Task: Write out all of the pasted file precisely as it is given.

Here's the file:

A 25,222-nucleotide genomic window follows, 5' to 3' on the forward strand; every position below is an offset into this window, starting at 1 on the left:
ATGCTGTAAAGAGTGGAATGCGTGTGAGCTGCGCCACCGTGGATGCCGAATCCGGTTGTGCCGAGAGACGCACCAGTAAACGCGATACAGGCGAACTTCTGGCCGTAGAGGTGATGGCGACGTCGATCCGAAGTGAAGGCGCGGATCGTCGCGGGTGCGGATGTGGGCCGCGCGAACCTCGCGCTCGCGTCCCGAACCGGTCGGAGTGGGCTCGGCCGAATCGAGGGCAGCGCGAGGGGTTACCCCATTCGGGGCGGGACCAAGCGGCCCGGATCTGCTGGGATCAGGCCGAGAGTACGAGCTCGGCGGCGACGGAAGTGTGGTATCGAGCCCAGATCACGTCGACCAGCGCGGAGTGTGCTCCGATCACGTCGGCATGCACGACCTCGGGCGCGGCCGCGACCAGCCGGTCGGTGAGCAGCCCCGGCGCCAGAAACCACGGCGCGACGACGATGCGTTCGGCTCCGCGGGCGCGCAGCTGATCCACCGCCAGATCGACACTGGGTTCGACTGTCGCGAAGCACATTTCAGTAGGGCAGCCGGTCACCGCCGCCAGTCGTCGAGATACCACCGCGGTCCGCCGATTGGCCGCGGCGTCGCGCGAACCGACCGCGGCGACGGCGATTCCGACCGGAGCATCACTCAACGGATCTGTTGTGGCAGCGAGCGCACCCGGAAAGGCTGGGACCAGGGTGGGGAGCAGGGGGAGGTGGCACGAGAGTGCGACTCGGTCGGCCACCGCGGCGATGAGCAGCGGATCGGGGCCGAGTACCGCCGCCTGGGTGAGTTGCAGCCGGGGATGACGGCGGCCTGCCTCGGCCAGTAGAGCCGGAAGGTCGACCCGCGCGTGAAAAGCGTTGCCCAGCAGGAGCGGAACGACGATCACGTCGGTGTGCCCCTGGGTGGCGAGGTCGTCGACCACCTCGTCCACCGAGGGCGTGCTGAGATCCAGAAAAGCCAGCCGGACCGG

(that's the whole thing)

A 25,222-nucleotide genomic window follows, 5' to 3' on the forward strand; every position below is an offset into this window, starting at 1 on the left:
ATGCTGTAAAGAGTGGAATGCGTGTGAGCTGCGCCACCGTGGATGCCGAATCCGGTTGTGCCGAGAGACGCACCAGTAAACGCGATACAGGCGAACTTCTGGCCGTAGAGGTGATGGCGACGTCGATCCGAAGTGAAGGCGCGGATCGTCGCGGGTGCGGATGTGGGCCGCGCGAACCTCGCGCTCGCGTCCCGAACCGGTCGGAGTGGGCTCGGCCGAATCGAGGGCAGCGCGAGGGGTTACCCCATTCGGGGCGGGACCAAGCGGCCCGGATCTGCTGGGATCAGGCCGAGAGTACGAGCTCGGCGGCGACGGAAGTGTGGTATCGAGCCCAGATCACGTCGACCAGCGCGGAGTGTGCTCCGATCACGTCGGCATGCACGACCTCGGGCGCGGCCGCGACCAGCCGGTCGGTGAGCAGCCCCGGCGCCAGAAACCACGGCGCGACGACGATGCGTTCGGCTCCGCGGGCGCGCAGCTGATCCACCGCCAGATCGACACTGGGTTCGACTGTCGCGAAGCACATTTCAGTAGGGCAGCCGGTCACCGCCGCCAGTCGTCGAGATACCACCGCGGTCCGCCGATTGGCCGCGGCGTCGCGCGAACCGACCGCGGCGACGGCGATTCCGACCGGAGCATCACTCAACGGATCTGTTGTGGCAGCGAGCGCACCCGGAAAGGCTGGGACCAGGGTGGGGAGCAGGGGGAGGTGGCACGAGAGTGCGACTCGGTCGGCCACCGCGGCGATGAGCAGCGGATCGGGGCCGAGTACCGCCGCCTGGGTGAGTTGCAGCCGGGGATGACGGCGGCCTGCCTCGGCCAGTAGAGCCGGAAGGTCGACCCGCGCGTGAAAAGCGTTGCCCAGCAGGAGCGGAACGACGATCACGTCGGTGTGCCCCTGGGTGGCGAGGTCGTCGACCACCTCGTCCACCGAGGGCGTGCTGAGATCCAGAAAAGCCAGCCGGACCGG